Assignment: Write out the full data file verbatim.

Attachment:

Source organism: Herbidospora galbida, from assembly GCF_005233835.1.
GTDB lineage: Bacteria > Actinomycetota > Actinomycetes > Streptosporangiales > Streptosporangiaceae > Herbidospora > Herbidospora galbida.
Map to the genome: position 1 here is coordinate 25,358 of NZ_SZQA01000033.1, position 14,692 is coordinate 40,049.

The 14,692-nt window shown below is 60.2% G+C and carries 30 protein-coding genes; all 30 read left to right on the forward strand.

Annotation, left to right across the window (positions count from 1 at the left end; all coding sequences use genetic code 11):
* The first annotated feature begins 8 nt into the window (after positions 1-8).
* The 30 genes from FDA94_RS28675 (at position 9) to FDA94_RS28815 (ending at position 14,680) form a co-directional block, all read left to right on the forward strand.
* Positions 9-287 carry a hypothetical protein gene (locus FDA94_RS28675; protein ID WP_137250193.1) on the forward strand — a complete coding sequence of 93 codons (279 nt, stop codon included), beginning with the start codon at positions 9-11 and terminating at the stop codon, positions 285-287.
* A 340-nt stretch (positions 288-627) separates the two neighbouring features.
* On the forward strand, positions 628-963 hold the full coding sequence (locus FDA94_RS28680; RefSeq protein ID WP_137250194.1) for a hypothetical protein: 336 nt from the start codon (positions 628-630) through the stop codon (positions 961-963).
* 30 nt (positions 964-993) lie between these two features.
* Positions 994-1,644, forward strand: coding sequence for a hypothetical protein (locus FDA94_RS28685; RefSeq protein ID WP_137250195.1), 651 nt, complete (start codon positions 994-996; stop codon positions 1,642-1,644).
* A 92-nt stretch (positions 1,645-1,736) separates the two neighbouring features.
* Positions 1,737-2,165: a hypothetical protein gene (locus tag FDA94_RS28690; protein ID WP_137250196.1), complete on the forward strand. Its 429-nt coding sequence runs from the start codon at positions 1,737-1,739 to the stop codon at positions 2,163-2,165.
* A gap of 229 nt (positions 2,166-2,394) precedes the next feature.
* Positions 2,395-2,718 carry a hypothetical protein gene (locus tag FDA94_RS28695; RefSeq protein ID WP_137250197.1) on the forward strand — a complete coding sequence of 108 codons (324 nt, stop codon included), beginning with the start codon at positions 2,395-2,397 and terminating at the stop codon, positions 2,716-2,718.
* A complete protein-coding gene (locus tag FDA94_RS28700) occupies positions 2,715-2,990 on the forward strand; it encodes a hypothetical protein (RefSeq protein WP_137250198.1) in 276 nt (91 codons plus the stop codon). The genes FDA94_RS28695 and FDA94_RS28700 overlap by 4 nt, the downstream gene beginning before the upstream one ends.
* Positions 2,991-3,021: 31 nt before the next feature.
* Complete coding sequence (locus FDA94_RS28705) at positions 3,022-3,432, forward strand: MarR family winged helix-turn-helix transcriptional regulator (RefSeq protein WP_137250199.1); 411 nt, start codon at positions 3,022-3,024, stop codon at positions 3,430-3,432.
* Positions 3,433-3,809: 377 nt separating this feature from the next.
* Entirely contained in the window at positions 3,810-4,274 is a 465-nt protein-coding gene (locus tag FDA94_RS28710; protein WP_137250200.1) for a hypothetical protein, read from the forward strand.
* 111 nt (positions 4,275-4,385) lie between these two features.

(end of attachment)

Source organism: Herbidospora galbida, from assembly GCF_005233835.1.
GTDB lineage: Bacteria > Actinomycetota > Actinomycetes > Streptosporangiales > Streptosporangiaceae > Herbidospora > Herbidospora galbida.
Map to the genome: position 1 here is coordinate 25,358 of NZ_SZQA01000033.1, position 14,692 is coordinate 40,049.

The 14,692-nt window shown below is 60.2% G+C and carries 30 protein-coding genes; all 30 read left to right on the forward strand.

Annotation, left to right across the window (positions count from 1 at the left end; all coding sequences use genetic code 11):
* The first annotated feature begins 8 nt into the window (after positions 1-8).
* The 30 genes from FDA94_RS28675 (at position 9) to FDA94_RS28815 (ending at position 14,680) form a co-directional block, all read left to right on the forward strand.
* Positions 9-287 carry a hypothetical protein gene (locus FDA94_RS28675; protein ID WP_137250193.1) on the forward strand — a complete coding sequence of 93 codons (279 nt, stop codon included), beginning with the start codon at positions 9-11 and terminating at the stop codon, positions 285-287.
* A 340-nt stretch (positions 288-627) separates the two neighbouring features.
* On the forward strand, positions 628-963 hold the full coding sequence (locus FDA94_RS28680; RefSeq protein ID WP_137250194.1) for a hypothetical protein: 336 nt from the start codon (positions 628-630) through the stop codon (positions 961-963).
* 30 nt (positions 964-993) lie between these two features.
* Positions 994-1,644, forward strand: coding sequence for a hypothetical protein (locus FDA94_RS28685; RefSeq protein ID WP_137250195.1), 651 nt, complete (start codon positions 994-996; stop codon positions 1,642-1,644).
* A 92-nt stretch (positions 1,645-1,736) separates the two neighbouring features.
* Positions 1,737-2,165: a hypothetical protein gene (locus tag FDA94_RS28690; protein ID WP_137250196.1), complete on the forward strand. Its 429-nt coding sequence runs from the start codon at positions 1,737-1,739 to the stop codon at positions 2,163-2,165.
* A gap of 229 nt (positions 2,166-2,394) precedes the next feature.
* Positions 2,395-2,718 carry a hypothetical protein gene (locus tag FDA94_RS28695; RefSeq protein ID WP_137250197.1) on the forward strand — a complete coding sequence of 108 codons (324 nt, stop codon included), beginning with the start codon at positions 2,395-2,397 and terminating at the stop codon, positions 2,716-2,718.
* A complete protein-coding gene (locus tag FDA94_RS28700) occupies positions 2,715-2,990 on the forward strand; it encodes a hypothetical protein (RefSeq protein WP_137250198.1) in 276 nt (91 codons plus the stop codon). The genes FDA94_RS28695 and FDA94_RS28700 overlap by 4 nt, the downstream gene beginning before the upstream one ends.
* Positions 2,991-3,021: 31 nt before the next feature.
* Complete coding sequence (locus FDA94_RS28705) at positions 3,022-3,432, forward strand: MarR family winged helix-turn-helix transcriptional regulator (RefSeq protein WP_137250199.1); 411 nt, start codon at positions 3,022-3,024, stop codon at positions 3,430-3,432.
* Positions 3,433-3,809: 377 nt separating this feature from the next.
* Entirely contained in the window at positions 3,810-4,274 is a 465-nt protein-coding gene (locus tag FDA94_RS28710; protein WP_137250200.1) for a hypothetical protein, read from the forward strand.
* 111 nt (positions 4,275-4,385) lie between these two features.